Mr. Obama views the agreement as the key to his long-term strategy to reposition the U.S. as a Pacific power and to serve as a counterweight to China’s influence. But for the second year in a row, Mr. Obama is falling short on his pledge to get the deal done by the end of the year.

While the U.S. Chamber of Commerce strongly supports the deal, Democratic lawmakers and their union allies are largely opposed, saying TPP would drain high-paying jobs away from the U.S.

Ben Beachy, research director at Public Citizen’s Global Trade Watch, has said the agreement would result in “a pay cut for 90 percent of U.S. workers.”

The White House also has attracted a potential foe in Sen. Elizabeth Warren, Massachusetts Democrat, who said in a letter recently to U.S. Trade Representative Michael Froman that the TPP could threaten U.S. financial safeguards designed to “prevent future financial crises.”

“We cannot afford a trade deal that undermines the government’s ability to protect the American economy,” Mrs. Warren said in the letter, which was also signed by Democratic Sens. Tammy Baldwin of Wisconsin and Edward J. Markey of Massachusetts.

Ms. Warren also has criticized the secrecy of the trade talks, saying in a speech earlier this year that “Wall Street, pharmaceuticals, telecom, big polluters and outsourcers are all salivating at the chance to rig the deal in the upcoming trade talks. So the question is, why are the trade talks secret?”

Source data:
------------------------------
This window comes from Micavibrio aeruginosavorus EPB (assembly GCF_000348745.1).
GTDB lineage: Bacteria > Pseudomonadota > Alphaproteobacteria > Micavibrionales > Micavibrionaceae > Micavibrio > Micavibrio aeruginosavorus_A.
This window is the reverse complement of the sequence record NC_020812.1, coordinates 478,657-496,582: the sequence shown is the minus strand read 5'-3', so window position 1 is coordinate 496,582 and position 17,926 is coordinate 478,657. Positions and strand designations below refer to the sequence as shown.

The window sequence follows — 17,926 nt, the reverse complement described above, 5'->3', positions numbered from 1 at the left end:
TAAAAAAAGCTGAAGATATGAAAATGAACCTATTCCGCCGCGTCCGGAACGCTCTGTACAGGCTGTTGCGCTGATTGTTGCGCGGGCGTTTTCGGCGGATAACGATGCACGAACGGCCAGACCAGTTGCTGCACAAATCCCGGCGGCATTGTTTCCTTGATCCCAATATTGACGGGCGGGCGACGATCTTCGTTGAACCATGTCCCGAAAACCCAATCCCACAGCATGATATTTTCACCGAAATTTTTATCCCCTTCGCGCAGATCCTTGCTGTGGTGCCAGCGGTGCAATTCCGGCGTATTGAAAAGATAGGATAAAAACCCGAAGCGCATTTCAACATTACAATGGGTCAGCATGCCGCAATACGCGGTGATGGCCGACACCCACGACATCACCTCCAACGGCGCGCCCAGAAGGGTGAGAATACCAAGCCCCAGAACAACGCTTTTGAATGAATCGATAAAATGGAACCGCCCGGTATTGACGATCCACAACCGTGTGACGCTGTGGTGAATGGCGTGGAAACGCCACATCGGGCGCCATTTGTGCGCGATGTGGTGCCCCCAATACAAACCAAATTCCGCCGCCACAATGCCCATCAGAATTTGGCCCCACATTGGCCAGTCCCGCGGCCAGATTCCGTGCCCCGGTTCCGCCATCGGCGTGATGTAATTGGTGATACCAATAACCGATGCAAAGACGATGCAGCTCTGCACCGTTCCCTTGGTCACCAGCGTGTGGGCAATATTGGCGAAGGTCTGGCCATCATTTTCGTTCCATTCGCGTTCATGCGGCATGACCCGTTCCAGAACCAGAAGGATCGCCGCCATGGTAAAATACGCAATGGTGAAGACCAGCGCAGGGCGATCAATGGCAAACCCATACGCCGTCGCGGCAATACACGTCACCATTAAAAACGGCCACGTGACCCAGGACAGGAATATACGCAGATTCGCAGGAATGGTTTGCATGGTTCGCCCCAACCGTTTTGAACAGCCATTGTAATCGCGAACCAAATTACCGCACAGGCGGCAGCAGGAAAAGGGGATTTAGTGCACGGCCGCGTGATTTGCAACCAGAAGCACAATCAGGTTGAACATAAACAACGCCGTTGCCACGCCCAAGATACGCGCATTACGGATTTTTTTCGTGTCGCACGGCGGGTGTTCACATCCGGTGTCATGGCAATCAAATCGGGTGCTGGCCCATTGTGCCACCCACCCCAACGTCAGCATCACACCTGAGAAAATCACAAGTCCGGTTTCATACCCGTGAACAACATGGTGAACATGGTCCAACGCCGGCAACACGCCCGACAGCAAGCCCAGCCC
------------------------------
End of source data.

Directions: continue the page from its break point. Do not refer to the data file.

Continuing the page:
Mr. Obama tried to address some of the concerns of his base last month when he spoke to business leaders in his Export Council, saying “the horse is out of the barn” on America losing jobs overseas.

“Much of that shift in search of low-wage labor has already occurred, and yet we don’t have access to those markets that are growing,” Mr. Obama said. “Instead of fighting the last war, what we need to be doing is looking forward.”

The president and his aides say their negotiations in the TPP are aimed at setting high standards for labor rules, environmental regulations and other concerns so the system is fair for all workers.

“If we are able to get Trans-Pacific Partnership done, then we’re actually forcing some countries to boost their labor standards, boost their environmental standards, boost transparency, reduce corruption, increase intellectual property protection,” Mr. Obama said.

But with a presidential election campaign looming in 2016, Mr. Kim of the Heritage Foundation said the negotiating partners in the TPP are increasingly concerned that the administration and Congress are not committed to pushing through a deal.

“Once we get to 2016, there will be very limited energy and time to do anything on TPP,” Mr. Kim said. “The trade equation is getting much more complex and very political. That plays out to our trading partners and other negotiators. They will see this as an indication [of] ‘Are we really into this game? Do we really want to do this?’

“From their perspective, they’ve been told by President Obama and others that once we finalize TPP, we’ll make sure we get TPA done as well. But they haven’t seen that happen. Their patience is running out,” he said.